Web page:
They prohibited mass gatherings in an attempt to stop entire villages or other large groups of people from emigrating together, and also isolated people who sold their water buffalo and other belongings, as this was a clear sign that they intended to end their farming. Both the Americans and the South Vietnamese lodged complaints to the International Control Commission about the violations of the Geneva Accords, but little action was taken. According to B. S. M. Murti, the Indian representative on the ICC, the communists did not try to stop the refugees at first, but increased their efforts over time as it became clearer that large proportions of the population wanted to emigrate.
Media and public relations
The United States reaped substantial public relations benefits from the mass exodus, which was used to depict the allure of the "free world". This was enhanced by the comparatively negligible number of people who voluntarily moved into the communist north. The event generated unprecedented press coverage of Vietnam. Initially however, the press coverage was scant, and Admiral Sabin bemoaned the lack of promotional work done by the US Navy to publicise the evacuation among the American media. At one point, a journalist from the Associated Press travelled from Manila to Haiphong, but was ordered back by superiors on the grounds that Americans were not interested in the subject.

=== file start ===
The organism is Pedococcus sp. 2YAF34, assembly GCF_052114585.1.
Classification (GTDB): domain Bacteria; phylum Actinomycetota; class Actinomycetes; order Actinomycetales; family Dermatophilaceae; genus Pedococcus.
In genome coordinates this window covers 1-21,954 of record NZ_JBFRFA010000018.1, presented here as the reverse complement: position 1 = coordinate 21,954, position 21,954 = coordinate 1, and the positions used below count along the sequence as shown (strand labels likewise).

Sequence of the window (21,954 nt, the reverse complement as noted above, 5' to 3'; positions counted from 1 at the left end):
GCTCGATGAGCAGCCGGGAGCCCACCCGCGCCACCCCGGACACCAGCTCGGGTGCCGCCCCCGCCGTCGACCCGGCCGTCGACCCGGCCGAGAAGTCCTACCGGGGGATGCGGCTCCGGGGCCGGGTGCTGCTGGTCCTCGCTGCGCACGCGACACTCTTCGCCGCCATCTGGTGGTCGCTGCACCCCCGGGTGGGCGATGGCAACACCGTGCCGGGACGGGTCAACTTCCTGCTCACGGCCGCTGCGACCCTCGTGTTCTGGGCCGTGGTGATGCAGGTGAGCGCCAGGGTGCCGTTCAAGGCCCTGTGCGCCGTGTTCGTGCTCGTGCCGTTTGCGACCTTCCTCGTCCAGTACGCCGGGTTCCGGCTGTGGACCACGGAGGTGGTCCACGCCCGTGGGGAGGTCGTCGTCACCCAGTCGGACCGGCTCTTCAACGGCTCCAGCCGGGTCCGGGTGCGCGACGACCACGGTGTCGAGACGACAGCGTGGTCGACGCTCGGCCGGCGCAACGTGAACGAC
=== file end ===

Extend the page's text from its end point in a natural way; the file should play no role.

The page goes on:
However, over time, the media interest grew. Many prominent news agencies sent highly decorated reporters to cover the event. The New York Times dispatched Tillman and Peggy Durdin, while the New York Herald Tribune sent the Pulitzer Prize-winning war reporters Marguerite Higgins and Homer Bigart. Future US embassy official John Mecklin covered the event for Time Life. The press reports presented highly laudatory and emotional accounts of the mass exodus of Vietnamese away from the communist north. Time Life called the mass migration "a tragedy of almost nightmarish proportions ... Many [refugees] went without food or water or medicine for days, sustained only by the faith in their heart."